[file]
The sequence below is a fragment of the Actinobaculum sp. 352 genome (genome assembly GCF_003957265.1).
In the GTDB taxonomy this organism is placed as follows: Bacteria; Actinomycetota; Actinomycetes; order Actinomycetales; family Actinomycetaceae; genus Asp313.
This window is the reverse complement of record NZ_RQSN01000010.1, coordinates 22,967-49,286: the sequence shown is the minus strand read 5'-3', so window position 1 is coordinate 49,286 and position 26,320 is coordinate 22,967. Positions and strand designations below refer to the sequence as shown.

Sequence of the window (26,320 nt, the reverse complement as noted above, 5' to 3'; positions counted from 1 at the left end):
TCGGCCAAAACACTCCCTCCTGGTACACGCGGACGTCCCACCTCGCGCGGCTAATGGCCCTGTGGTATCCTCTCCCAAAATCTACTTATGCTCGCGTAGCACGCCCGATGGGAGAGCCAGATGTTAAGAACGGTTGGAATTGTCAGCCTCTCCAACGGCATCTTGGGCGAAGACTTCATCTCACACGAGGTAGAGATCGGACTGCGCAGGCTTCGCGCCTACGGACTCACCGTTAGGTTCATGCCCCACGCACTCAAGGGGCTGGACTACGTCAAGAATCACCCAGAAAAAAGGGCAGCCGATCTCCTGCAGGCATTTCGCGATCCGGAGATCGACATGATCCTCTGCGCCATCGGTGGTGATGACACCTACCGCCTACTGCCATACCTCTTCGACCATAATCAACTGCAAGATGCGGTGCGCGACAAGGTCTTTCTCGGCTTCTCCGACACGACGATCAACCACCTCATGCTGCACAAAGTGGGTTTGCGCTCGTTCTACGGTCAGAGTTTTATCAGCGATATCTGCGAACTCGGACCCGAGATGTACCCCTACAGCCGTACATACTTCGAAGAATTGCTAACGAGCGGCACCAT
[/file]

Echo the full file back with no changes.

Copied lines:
The sequence below is a fragment of the Actinobaculum sp. 352 genome (genome assembly GCF_003957265.1).
In the GTDB taxonomy this organism is placed as follows: Bacteria; Actinomycetota; Actinomycetes; order Actinomycetales; family Actinomycetaceae; genus Asp313.
This window is the reverse complement of record NZ_RQSN01000010.1, coordinates 22,967-49,286: the sequence shown is the minus strand read 5'-3', so window position 1 is coordinate 49,286 and position 26,320 is coordinate 22,967. Positions and strand designations below refer to the sequence as shown.

Sequence of the window (26,320 nt, the reverse complement as noted above, 5' to 3'; positions counted from 1 at the left end):
TCGGCCAAAACACTCCCTCCTGGTACACGCGGACGTCCCACCTCGCGCGGCTAATGGCCCTGTGGTATCCTCTCCCAAAATCTACTTATGCTCGCGTAGCACGCCCGATGGGAGAGCCAGATGTTAAGAACGGTTGGAATTGTCAGCCTCTCCAACGGCATCTTGGGCGAAGACTTCATCTCACACGAGGTAGAGATCGGACTGCGCAGGCTTCGCGCCTACGGACTCACCGTTAGGTTCATGCCCCACGCACTCAAGGGGCTGGACTACGTCAAGAATCACCCAGAAAAAAGGGCAGCCGATCTCCTGCAGGCATTTCGCGATCCGGAGATCGACATGATCCTCTGCGCCATCGGTGGTGATGACACCTACCGCCTACTGCCATACCTCTTCGACCATAATCAACTGCAAGATGCGGTGCGCGACAAGGTCTTTCTCGGCTTCTCCGACACGACGATCAACCACCTCATGCTGCACAAAGTGGGTTTGCGCTCGTTCTACGGTCAGAGTTTTATCAGCGATATCTGCGAACTCGGACCCGAGATGTACCCCTACAGCCGTACATACTTCGAAGAATTGCTAACGAGCGGCACCAT